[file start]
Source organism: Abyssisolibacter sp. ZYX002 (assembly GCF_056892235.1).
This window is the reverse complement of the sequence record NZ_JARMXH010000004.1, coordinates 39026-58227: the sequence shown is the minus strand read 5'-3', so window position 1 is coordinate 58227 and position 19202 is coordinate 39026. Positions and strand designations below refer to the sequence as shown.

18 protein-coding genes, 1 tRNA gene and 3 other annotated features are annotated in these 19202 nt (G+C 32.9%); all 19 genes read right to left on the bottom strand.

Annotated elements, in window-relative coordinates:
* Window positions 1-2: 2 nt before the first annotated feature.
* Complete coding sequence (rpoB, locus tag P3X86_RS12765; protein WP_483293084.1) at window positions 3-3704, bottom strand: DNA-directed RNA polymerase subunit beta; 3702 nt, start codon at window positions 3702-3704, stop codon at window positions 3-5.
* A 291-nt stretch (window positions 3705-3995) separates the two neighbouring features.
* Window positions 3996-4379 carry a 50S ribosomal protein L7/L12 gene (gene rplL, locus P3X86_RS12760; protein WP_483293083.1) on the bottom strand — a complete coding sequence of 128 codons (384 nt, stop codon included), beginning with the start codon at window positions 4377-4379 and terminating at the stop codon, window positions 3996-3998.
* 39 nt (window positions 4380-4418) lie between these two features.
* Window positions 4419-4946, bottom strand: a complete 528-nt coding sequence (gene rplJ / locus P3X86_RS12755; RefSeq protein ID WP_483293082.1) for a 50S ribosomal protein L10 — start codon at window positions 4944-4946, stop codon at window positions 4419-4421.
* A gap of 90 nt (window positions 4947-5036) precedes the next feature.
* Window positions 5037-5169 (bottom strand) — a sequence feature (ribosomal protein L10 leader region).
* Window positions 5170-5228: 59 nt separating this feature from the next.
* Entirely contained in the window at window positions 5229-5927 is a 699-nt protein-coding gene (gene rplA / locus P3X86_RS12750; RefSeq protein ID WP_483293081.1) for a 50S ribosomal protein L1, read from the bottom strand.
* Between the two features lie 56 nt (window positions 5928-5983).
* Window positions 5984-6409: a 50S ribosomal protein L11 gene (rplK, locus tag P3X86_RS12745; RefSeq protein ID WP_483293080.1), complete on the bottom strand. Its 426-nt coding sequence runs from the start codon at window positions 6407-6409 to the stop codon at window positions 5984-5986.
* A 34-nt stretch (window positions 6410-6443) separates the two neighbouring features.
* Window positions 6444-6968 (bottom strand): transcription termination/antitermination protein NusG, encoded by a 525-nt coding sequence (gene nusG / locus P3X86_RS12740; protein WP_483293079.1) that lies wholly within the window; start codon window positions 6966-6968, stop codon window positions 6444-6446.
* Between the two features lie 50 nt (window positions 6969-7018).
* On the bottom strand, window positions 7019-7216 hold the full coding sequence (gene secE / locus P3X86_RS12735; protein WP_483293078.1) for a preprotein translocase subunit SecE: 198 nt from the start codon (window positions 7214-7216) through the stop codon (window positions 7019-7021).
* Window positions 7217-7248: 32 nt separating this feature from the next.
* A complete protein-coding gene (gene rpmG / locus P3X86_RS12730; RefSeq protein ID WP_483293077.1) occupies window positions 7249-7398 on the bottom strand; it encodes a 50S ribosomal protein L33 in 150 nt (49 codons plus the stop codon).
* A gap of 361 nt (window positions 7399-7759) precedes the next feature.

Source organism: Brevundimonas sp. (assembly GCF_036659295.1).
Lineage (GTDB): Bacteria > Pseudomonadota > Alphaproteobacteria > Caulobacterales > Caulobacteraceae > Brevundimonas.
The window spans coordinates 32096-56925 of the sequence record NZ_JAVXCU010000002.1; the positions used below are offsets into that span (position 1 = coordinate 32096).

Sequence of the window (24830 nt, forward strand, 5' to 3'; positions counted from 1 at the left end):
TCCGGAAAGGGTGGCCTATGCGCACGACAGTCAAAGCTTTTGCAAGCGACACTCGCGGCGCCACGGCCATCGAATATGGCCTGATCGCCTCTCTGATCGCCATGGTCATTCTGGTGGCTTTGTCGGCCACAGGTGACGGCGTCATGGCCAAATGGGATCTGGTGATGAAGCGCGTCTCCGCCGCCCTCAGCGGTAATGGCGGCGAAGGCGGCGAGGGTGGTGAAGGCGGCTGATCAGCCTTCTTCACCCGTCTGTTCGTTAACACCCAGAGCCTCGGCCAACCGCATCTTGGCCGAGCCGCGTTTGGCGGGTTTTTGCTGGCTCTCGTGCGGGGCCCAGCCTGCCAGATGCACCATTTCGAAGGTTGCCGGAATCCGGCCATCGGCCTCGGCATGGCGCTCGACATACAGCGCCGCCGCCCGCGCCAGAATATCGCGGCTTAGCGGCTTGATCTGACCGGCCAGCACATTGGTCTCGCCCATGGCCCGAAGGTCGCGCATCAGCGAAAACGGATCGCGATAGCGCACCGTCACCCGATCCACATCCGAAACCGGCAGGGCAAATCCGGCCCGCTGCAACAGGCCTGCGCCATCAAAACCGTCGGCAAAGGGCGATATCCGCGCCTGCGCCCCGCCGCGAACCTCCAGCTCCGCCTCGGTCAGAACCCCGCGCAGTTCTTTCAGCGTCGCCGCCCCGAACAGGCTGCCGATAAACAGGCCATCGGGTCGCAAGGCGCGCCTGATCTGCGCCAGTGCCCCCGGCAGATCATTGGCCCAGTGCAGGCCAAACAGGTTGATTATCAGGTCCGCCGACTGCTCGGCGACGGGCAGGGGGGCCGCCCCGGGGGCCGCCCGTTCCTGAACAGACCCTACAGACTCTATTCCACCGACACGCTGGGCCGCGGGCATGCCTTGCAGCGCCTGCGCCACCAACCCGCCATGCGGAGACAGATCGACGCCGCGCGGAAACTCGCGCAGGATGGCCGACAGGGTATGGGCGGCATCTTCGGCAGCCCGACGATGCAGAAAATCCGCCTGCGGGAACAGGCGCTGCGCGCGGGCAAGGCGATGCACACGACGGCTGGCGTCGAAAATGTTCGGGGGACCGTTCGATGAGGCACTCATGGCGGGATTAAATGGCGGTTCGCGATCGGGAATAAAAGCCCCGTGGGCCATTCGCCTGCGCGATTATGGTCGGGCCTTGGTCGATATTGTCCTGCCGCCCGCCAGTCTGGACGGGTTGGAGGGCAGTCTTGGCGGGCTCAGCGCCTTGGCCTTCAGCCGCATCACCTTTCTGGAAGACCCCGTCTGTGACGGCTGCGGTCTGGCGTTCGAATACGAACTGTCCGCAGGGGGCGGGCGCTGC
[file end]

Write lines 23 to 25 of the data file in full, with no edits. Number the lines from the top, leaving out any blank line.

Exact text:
* A gap of 361 nt (window positions 7399-7759) precedes the next feature.

Source organism: Brevundimonas sp. (assembly GCF_036659295.1).
Lineage (GTDB): Bacteria > Pseudomonadota > Alphaproteobacteria > Caulobacterales > Caulobacteraceae > Brevundimonas.